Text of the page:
After Data Losses Like Time Warner's, Companies Need To Rethink Tape-Storage Security

Companies are likely to pay closer attention to security measures, but tape storage isn't about to go away.

Steven Marlin, Contributor

May 4, 2005

4 Min Read

Recent losses of customer or employee data by Ameritrade, Bank of America, and Time Warner cast light on a fact of business life most people never think about: Companies are still heavily dependent on computer tapes for data storage, and there's a lot of that sensitive information rolling around the streets every day.

The loss of that data in shipment--and new legal requirements forcing disclosure of those losses--will likely cause companies to take more precautions, including encryption. But while the demise of tape storage has been predicted many times, companies aren't likely to abandon cost-effective tape storage.

Time Warner this week revealed that tapes containing data, including names and Social Security numbers, on 600,000 current and former employees disappeared on March 22 while being shipped to an offsite storage center operated by Iron Mountain Inc., which provides data-backup services. An investigation by the U.S. Secret Service failed to turn up evidence that the tapes or their contents were accessed or misused. The information on the tapes is in a form that's not easily accessed, the company says.

Few companies encrypt backup tapes, since it makes searching for and accessing information on them much more difficult. In the wake of the disclosures, however, IT managers are taking another look at encryption. "Maybe it's time we all start to encrypt our tape data," says Jay Wessel, senior director of technology for the Boston Celtics. "It's definitely something I need to look at."

Only 7% of businesses encrypt all backup tapes, estimates Tony Asaro, an analyst at Enterprise Strategy Group. California's requirement that companies notify customers if personal information may have been accessed has made the issue a public one. "This type of thing has probably happened before, but the need for disclosure has made it more important to take precautions, especially encryption of data," Asaro says. The federal government is considering legislation similar to California's.

Iron Mountain is urging companies to embrace encryption. Ten days before the Time Warner incident was disclosed, Iron Mountain issued an advisory to customers to encrypt all tapes as part of the routine backup procedure: "It is important to understand that unencrypted information stored on backup tapes is difficult to read, but it is not impossible. Companies need to reassess their backup strategies and seriously consider encrypting sensitive data to prevent a potential breach of privacy."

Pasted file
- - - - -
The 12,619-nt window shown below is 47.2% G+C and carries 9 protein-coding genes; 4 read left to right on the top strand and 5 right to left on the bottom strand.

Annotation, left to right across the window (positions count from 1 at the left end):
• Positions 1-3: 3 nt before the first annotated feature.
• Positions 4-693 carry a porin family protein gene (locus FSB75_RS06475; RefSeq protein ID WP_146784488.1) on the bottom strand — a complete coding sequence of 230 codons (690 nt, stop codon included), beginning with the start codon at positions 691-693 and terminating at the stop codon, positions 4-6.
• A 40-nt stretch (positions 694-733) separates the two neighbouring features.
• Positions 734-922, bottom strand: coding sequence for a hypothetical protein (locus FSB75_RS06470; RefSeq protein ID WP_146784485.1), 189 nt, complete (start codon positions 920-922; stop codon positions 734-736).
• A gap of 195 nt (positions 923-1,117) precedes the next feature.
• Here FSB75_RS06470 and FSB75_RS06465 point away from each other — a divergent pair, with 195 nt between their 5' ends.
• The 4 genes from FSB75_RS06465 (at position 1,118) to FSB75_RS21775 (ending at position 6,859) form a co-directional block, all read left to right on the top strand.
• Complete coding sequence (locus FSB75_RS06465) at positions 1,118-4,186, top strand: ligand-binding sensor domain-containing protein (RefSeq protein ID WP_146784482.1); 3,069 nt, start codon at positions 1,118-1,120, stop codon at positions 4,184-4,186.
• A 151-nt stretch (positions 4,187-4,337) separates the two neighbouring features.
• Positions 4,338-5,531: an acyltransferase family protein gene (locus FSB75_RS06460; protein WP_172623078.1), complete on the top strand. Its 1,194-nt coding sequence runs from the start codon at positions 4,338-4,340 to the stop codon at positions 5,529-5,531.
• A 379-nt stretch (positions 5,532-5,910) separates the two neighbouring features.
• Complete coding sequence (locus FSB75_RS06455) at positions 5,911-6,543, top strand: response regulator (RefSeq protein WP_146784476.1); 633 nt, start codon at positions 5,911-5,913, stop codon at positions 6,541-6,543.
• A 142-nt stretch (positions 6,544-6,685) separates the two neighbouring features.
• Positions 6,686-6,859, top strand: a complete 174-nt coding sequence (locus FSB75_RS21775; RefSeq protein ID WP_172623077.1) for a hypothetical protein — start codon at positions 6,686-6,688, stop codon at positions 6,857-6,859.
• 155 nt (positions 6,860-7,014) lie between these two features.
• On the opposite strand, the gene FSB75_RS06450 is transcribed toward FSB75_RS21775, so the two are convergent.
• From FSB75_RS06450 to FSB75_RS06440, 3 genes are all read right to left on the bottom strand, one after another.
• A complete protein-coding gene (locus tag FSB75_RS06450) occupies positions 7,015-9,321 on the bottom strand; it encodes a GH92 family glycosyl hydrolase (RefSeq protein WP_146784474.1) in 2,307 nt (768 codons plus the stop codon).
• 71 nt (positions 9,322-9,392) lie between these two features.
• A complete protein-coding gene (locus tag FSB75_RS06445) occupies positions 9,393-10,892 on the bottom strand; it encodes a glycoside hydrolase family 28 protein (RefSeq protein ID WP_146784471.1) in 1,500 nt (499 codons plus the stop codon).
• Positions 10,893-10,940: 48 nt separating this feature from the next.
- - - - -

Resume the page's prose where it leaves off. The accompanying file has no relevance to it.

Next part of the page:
Iron Mountain this year has had four cases of human error that resulted in the loss of a customer's computer backup tapes; the company performs upwards of 5 million pickups and deliveries of backup tapes each year.

Some companies are replacing tape as their primary backup medium, switching to disk-based backups such as mirroring, in which databases at a primary site are continuously replicated over high-speed telecommunications lines. With the widespread availability of high-speed bandwidth and less-expensive disk storage systems, disk-to-disk backup is emerging as an affordable alternative to tape. AmeriVault Corp., a provider of hosted disk-to-disk backup services, has "consistently" dropped prices by 10% to 15% a year, president and CEO Bud Stoddard says.

Legal Services for New York City, which provides free legal aid for low-income residents, uses Double-Take replication software from NSI Software Inc. to continuously replicate its primary SQL Server database, which is housed at its downtown Manhattan headquarters, to its office in Harlem, which serves as its backup site.

It still uses software from Veritas Software Corp. to create backup tapes for archiving purposes, but the number of tapes has declined since the company switched from creating backup tapes at each of its satellite offices to creating one centralized backup tape. "There are fewer and fewer reasons for tape," chief technology officer John Greiner says.

LSNY is planning to add network-attached storage to provide lawyers with faster access to archived case histories, Greiner says. He's also intrigued by Linux-based systems that perform intelligent disk-based backups, in which data that's new or frequently used is automatically backed up at regular intervals.

While the need for tapes is reduced, they're unlikely to go away soon; tape is still the most cost-effective medium for long-term storage, Asaro says. However, with the spotlight suddenly being cast on losses of tapes, encryption of all tapes prior to shipment is likely to become standard operating procedure.

Wessel, with the Boston Celtics, says the company pays particularly close attention to chain-of-possession when it comes to tape data. Much of its critical data, such as basketball-game statistics, are replicated continuously to disk at an offsite facility. Wessel uses tape for backing up digital media such as photos, audio, and video files, which consume too much bandwidth to be transmitted over a network. Once a week, an Iron Mountain truck delivers a box containing the previous week's backup tapes. Two Celtics employees, under observation by a third employee, open the box, remove the contents, place the new tapes in, seal the box, and return it to the driver. So far, it's worked: Wessel says no tapes have been lost.

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